Line 4 of today's verse, as I read it, might also, below the surface, be saying something along the same lines as what Alexander was saying. Ostensibly line 4 describes a situation in which a supplicant fails to get some material favour from some rich and powerful authority -- as when in the old days a peasant might petition a feudal lord for extra heating fuel in a cold winter; or as in the present day a Saudi citizen might petition a Saudi chief for the gift of a new gas-guzzling car. But Ashvaghosha's real intention, if we dig for it, might be to suggest the fact that in the relationship between master/teacher and disciple/student, a master's favour is ultimately bugger all use to a student. Why? Because not even the greatest master in the world can work it out on the student's behalf; in the end the student has to go back to the beginning and work the whole thing out for himself or herself.

Again, as FM Alexander said, "I can't get inside your head and do the thinking for you."

The Buddha's teaching is not to have no desire. The Buddha's teaching is to find contentment through small desire. That being so, a reasonable human being who has heard the Buddha's teaching, finding the sacred deodar to be fruitless, might be satisfied with a plum, or a cherry, or a grape, or even a piece of an apple -- a segment of a golden delicious, say, to put in his daily porridge.

Traditionally a follower of the buddha who has left home and gone into the wandering life does not have no assets; he has very few assets -- bowl, robes, et cetera. But more importantly he does not have any liabilities -- at least not financial ones. Even if we choose not to imitate the old form of the wandering mendicant, I think that for the non-monkey-minded the golden rule still applies of not being greedy on the assets side and keeping liabilities as close as possible to zero. Sometimes borrowing money might make sense -- for example, to pay up front for higher education or a house purchase -- but borrowing money to make purchases based on greed is absolutely a mug's game for the monkey-minded, it seems to me, and never a path to contentment.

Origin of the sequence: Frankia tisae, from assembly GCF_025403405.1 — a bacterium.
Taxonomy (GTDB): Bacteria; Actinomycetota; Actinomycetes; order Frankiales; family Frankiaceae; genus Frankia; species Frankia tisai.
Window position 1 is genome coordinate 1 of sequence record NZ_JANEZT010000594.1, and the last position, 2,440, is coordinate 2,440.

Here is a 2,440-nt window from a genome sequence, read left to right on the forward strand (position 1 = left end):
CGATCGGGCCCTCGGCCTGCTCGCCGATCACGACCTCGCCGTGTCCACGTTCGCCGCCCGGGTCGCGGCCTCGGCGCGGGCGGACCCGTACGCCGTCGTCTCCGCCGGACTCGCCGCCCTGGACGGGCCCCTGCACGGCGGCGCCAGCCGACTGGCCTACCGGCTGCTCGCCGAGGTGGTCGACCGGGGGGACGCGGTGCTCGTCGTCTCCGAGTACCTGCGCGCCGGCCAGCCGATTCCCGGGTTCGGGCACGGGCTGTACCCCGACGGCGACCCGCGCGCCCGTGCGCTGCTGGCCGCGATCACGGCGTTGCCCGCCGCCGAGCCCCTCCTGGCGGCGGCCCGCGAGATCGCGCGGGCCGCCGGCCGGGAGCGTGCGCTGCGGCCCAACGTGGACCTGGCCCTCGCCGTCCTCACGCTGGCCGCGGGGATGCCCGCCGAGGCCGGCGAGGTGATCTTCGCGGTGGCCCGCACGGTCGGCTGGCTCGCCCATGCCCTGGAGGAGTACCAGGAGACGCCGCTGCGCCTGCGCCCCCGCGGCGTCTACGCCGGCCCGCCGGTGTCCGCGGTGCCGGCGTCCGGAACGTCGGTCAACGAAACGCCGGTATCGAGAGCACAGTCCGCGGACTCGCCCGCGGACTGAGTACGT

EH Johnston:
Monkeys wandered along the mountains, keeping the deodars in perpetual commotion, and finding they bore no fruit departed from them, as from rich men whose favour is empty of gifts.

Linda Covill:
Monkeys roamed across the mountain disturbing the deodar trees, but finding no fruit on them went away again, as from powerful men whose favour is fruitless.

na-gaat (abl. sg.): m. " not moving ", a mountain
nagasya (gen. sg.): m. " not moving ", a mountain
upari: ind. above , upon , on , upwards , towards the upper side of ; repeatedly , continuously (As a separable preposition , with acc. loc. , or gen.) over , above , upon , on , at the head of , on the upper side of , beyond (e.g. upari shailaM- √gam , to go over the mountain)
devadaaruun (acc. pl.): mn. Pinus devadaaru or Deodar

aayaasayantaH = nom. pl. m. causative pres. part. aa- √yas: to weary , worry ; to give pain , torment
√yas: to froth up; to heat or exert one's self
kapayaH = nom. pl. kapi: m. ( √kamp, to tremble, shake) an ape , monkey
viceruH = 3rd pers. pl. vi- √ car: to move in different directions , spread , expand , be diffused ; to rove , ramble about or through , traverse , pervade ; to sally forth , march against , make an attack or assault ; to wander from the right path , go astray , be dissolute

tebhyaH (abl. pl. m.): from those [trees]
phalam (acc. sg.): n. fruit, result
na: not
aapur = 3rd pers. pl. perfect aap: to obtain, gain
ataH: ind. from this, hence ; from this or that cause or reason
apajagmur = 3rd pers. pl. perfect apa- √ gam: to go away, depart

modha-prasaadebhyaH (abl. pl. m.): their favour being fruitless
modha = (?) mogha: mfn. vain , fruitless , useless , unsuccessful
prasaada: m. clearness; graciousness , kindness , kind behaviour , favour , aid , mediation
iva: like
iishvarebhyaH (abl. pl.): m. master , lord , prince , king ; m. God ; m. the Supreme Being